'The Sharpe ratio is the measure of risk-adjusted return of a financial portfolio. Sharpe ratio is a measure of excess portfolio return over the risk-free rate relative to its standard deviation. Normally, the 90-day Treasury bill rate is taken as the proxy for risk-free rate. A portfolio with a higher Sharpe ratio is considered superior relative to its peers. The measure was named after William F Sharpe, a Nobel laureate and professor of finance, emeritus at Stanford University.'

Applying this definition to our asset in some examples:
  • The Sharpe Ratio over 5 years of Volatility less than 15% is 1.37, which is greater, thus better compared to the benchmark SPY (0.43) in the same period.
  • Looking at Sharpe Ratio in of 1.42 in the period of the last 3 years, we see it is relatively greater, thus better in comparison to SPY (0.34).

Sortino:

'The Sortino ratio, a variation of the Sharpe ratio only factors in the downside, or negative volatility, rather than the total volatility used in calculating the Sharpe ratio. The theory behind the Sortino variation is that upside volatility is a plus for the investment, and it, therefore, should not be included in the risk calculation. Therefore, the Sortino ratio takes upside volatility out of the equation and uses only the downside standard deviation in its calculation instead of the total standard deviation that is used in calculating the Sharpe ratio.'

Applying this definition to our asset in some examples:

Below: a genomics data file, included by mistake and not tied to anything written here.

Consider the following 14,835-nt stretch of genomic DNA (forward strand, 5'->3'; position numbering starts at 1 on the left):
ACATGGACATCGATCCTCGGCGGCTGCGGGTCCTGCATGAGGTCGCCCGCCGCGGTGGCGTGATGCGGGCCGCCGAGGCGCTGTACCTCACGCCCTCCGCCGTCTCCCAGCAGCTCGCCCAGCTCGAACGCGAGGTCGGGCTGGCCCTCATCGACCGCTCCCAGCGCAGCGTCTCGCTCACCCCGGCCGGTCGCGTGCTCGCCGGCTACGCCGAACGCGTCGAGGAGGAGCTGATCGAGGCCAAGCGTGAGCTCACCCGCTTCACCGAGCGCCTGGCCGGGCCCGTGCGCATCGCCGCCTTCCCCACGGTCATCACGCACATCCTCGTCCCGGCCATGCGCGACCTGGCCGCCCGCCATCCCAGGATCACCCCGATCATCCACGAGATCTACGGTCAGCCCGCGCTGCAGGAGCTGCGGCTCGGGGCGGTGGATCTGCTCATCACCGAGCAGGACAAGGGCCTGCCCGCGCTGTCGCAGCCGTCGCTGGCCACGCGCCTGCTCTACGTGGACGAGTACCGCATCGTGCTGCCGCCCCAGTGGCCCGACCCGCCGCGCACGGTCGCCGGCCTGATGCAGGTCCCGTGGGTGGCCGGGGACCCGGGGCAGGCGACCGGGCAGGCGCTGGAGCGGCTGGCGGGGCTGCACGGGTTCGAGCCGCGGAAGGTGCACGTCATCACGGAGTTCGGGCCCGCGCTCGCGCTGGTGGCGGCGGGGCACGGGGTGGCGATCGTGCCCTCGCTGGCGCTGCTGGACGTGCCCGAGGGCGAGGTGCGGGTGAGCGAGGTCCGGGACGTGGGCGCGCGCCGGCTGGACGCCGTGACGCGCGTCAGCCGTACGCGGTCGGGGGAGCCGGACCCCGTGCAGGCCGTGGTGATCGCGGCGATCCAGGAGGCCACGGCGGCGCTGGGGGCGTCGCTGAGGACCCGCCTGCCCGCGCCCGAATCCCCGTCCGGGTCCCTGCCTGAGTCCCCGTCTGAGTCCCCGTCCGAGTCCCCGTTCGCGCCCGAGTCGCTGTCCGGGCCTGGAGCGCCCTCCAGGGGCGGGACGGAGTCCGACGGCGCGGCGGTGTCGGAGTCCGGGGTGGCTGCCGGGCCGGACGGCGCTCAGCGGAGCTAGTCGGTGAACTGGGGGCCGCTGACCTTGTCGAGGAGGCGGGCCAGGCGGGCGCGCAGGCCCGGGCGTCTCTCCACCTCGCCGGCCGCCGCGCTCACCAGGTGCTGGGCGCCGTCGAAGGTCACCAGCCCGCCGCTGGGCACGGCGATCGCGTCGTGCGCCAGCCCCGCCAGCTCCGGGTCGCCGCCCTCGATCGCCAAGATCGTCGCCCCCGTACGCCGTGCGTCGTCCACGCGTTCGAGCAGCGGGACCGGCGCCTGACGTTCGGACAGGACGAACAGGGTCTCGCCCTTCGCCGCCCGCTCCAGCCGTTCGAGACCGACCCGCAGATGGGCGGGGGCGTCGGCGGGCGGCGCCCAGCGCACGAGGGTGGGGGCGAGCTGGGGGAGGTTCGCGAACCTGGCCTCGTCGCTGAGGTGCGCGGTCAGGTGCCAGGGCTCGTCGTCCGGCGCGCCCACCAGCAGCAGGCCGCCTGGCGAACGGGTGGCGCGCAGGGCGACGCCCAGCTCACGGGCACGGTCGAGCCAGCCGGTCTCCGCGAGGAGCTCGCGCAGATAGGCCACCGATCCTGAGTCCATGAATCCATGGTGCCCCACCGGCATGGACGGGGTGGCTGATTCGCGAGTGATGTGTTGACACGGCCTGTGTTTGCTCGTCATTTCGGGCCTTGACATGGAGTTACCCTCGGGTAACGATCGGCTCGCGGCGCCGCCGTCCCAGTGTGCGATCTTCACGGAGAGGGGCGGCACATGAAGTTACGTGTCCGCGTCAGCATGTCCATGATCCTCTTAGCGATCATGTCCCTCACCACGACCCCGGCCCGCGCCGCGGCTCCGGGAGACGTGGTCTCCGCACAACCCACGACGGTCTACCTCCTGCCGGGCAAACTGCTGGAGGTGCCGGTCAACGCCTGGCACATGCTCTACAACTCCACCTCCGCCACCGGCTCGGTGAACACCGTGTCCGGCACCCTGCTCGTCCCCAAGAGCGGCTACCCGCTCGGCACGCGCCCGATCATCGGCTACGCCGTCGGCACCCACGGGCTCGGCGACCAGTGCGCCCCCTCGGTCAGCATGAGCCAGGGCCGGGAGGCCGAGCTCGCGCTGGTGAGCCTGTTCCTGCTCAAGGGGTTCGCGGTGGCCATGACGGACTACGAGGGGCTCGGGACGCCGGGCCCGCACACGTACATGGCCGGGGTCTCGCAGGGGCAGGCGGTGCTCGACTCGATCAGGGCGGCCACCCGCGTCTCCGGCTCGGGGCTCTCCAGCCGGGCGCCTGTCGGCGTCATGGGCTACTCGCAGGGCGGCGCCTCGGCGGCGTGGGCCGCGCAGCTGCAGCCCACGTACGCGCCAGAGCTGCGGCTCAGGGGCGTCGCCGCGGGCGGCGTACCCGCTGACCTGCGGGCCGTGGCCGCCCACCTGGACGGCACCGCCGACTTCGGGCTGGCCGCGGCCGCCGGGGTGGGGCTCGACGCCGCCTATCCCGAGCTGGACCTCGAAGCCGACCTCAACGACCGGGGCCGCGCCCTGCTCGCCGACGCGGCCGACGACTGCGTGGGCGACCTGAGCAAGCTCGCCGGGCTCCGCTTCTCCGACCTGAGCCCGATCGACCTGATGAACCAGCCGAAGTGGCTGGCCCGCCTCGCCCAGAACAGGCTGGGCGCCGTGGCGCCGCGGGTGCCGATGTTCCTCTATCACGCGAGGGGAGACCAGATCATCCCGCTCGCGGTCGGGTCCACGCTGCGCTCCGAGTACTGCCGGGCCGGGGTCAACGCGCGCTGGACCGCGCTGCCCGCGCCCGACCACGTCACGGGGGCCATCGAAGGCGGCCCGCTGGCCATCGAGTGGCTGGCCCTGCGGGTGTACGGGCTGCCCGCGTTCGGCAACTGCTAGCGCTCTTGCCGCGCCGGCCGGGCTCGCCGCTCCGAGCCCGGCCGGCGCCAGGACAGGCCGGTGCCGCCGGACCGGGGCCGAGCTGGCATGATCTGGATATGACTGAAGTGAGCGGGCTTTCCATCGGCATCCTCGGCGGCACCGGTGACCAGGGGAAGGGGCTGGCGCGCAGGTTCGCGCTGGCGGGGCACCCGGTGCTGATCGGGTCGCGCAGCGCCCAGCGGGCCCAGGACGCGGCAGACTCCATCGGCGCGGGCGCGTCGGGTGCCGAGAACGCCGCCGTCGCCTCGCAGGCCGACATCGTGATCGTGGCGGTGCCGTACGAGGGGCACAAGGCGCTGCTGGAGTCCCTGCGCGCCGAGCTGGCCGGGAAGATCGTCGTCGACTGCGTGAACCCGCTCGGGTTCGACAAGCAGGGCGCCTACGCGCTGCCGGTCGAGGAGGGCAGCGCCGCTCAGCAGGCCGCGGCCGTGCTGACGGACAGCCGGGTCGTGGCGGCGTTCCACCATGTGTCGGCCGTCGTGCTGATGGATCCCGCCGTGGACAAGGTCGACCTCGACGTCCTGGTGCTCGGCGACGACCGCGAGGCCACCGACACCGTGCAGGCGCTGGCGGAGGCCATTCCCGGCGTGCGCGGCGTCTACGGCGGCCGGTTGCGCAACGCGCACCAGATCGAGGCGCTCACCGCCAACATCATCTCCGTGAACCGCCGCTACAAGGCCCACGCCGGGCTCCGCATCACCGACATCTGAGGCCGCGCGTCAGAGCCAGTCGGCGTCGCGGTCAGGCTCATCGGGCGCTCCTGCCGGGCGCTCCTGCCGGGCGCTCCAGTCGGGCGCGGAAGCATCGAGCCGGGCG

• Looking at the excess return divided by the downside deviation of 1.92 in the last 5 years of Volatility less than 15%, we see it is relatively larger, thus better in comparison to the benchmark SPY (0.59)
  • Compared with SPY (0.46) in the period of the last 3 years, the ratio of annual return and downside deviation of 1.99 is larger, thus better.

Ulcer:

'The Ulcer Index is a technical indicator that measures downside risk, in terms of both the depth and duration of price declines. The index increases in value as the price moves farther away from a recent high and falls as the price rises to new highs. The indicator is usually calculated over a 14-day period, with the Ulcer Index showing the percentage drawdown a trader can expect from the high over that period. The greater the value of the Ulcer Index, the longer it takes for a stock to get back to the former high.'

Using this definition on our asset we see for example:
  • Looking at the Ulcer Index of 4.15 in the last 5 years of Volatility less than 15%, we see it is relatively smaller, thus better in comparison to the benchmark SPY (6.69 )
  • Compared with SPY (7.65 ) in the period of the last 3 years, the Ulcer Ratio of 4.32 is lower, thus better.